Introducing a reverse mentoring program provides both employees and managers benefits beyond simply learning a new technology or skill.
When I started QA InfoTech in 2003, my goal was twofold: To help my clients build quality products to meet and exceed end-user expectations, and to internally build a quality organization founded on a core team of motivated individuals.
In my humble opinion, the first objective is relatively easier done than the second. Since setting this goal, my management team and I have taken on as one of our key result areas the task of building this intangible yet indispensable “human” asset.
One such technique that has been successful for us is the “reverse mentoring” program: a program where managers are mentored by employees who work for them directly or indirectly. You may already be doing this in various forms—explicitly or implied—such as with skip-level meetings (meetings with employees who work in your organization, team, or department but do not directly report to you), smaller group-level trainings and meetings, etc. We have formalized this mentoring technique to create a win-win situation for both our employee base and the company. Here’s a look at how we have conceptualized and implemented reverse mentoring in a generic form that most of organizations can leverage as is.
Adopt a push-pull mechanism where senior management periodically sends out a company-wide email soliciting reverse mentoring on specific topics. These can include technical and software testing topics or anything else that is core to your company’s DNA. An open invite can be extended to the company at large, asking employees to reach out to specific people from the management team and invite them to a presentation on a relevant and interesting topic. Such a pull mechanism makes the program successful because the employees volunteer to be mentors, and it helps identify driven and motivated individuals. Giving employees the freedom to choose the topic also helps bring out their best and think creatively to delve into diverse areas because the ideas are their own.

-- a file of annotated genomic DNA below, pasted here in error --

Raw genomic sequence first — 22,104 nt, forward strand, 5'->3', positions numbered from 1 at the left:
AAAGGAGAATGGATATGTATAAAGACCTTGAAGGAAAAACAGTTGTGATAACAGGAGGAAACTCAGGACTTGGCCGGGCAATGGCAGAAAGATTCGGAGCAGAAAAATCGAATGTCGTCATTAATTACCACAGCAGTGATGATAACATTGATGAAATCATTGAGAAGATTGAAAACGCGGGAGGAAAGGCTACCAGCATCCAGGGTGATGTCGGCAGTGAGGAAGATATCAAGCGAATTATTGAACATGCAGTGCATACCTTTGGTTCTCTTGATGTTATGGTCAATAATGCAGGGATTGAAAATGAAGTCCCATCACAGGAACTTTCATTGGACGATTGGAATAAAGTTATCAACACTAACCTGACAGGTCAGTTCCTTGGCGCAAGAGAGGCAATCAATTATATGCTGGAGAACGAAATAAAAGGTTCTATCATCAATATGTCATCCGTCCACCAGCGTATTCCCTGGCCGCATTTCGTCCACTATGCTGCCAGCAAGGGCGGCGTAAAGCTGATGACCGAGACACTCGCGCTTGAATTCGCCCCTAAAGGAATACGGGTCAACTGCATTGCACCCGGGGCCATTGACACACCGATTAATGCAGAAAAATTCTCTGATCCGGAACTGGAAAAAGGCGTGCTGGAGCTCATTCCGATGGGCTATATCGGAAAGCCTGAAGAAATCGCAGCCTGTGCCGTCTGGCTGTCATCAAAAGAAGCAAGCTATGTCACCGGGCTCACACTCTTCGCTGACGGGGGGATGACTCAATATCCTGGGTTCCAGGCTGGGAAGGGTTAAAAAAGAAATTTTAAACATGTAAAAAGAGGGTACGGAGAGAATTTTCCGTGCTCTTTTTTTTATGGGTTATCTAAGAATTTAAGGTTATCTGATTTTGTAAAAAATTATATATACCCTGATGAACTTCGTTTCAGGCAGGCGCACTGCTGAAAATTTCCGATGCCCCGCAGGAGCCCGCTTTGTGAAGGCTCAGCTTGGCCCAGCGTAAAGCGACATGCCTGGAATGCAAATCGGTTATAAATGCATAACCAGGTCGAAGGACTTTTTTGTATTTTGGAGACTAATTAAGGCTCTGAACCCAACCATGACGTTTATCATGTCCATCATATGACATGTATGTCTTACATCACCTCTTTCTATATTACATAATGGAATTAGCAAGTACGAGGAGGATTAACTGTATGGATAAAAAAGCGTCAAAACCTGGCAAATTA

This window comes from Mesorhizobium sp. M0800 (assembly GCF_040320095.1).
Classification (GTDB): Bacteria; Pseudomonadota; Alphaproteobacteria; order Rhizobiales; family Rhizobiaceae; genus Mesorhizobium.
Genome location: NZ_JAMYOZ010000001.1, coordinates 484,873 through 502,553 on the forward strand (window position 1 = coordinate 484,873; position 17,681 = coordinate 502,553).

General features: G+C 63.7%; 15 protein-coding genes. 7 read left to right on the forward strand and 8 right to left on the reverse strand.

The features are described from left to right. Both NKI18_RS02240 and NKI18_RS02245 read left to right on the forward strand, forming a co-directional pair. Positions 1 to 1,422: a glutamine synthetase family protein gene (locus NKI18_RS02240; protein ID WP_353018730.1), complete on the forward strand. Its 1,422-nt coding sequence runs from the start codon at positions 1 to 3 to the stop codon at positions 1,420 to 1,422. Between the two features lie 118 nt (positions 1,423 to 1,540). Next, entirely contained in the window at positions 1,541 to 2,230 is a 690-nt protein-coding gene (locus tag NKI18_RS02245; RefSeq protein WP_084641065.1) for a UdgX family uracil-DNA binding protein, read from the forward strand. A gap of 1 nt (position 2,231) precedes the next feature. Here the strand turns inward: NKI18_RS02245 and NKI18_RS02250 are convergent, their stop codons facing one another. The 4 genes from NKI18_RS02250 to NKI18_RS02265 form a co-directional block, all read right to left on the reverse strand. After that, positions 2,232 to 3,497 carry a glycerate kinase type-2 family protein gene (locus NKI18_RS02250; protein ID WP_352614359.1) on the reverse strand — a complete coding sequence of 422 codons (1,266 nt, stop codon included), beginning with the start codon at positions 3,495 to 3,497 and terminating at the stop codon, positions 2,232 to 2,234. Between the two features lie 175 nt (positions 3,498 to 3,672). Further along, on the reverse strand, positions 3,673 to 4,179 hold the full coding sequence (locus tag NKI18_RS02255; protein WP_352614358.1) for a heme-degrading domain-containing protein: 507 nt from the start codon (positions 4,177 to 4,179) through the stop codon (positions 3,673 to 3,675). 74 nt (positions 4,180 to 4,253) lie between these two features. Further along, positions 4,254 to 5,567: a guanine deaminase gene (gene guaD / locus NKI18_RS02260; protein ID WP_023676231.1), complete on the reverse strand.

Often reverse mentoring programs start off with a bang, but are soon punted due to lack of time. Once team members understand the importance of this program, you will see them make room in their schedules for these mentoring sessions. It is important to remember that it is not only senior management that has a busy schedule but also employees who must take time way from their packed projects to prepare for these meetings. The respect for each other’s time and value reaped from these meetings will soon become driving factors that help convene these sessions regularly.
In addition to learning a new topic, some additional things managers can learn from these sessions include:
- How motivated is the individual, and can you get a sense of his happiness quotient as your employee?
- Grass root-level observation of what is going well, what can be done better, pain points, challenges from project and work environment standpoints
- The individual’s potential and readiness to step into a bigger role
- Input about the client whose project the mentor is working on
You will soon see amongst the mentor community not just a sense of pride but also the commitment to delve into the details of the discussion topic, given that they are mentoring the senior management team. This program provides excellent learning potential for the mentors not just technically but also to groom their communication, presentation, and articulation skills.
As a senior person in your company, this is an excellent opportunity for you to subtly help the mentor think big and outside the box. Ask questions around trends and examples related to his topic, helping him think strategically and add more value in his client assignments. Help the mentor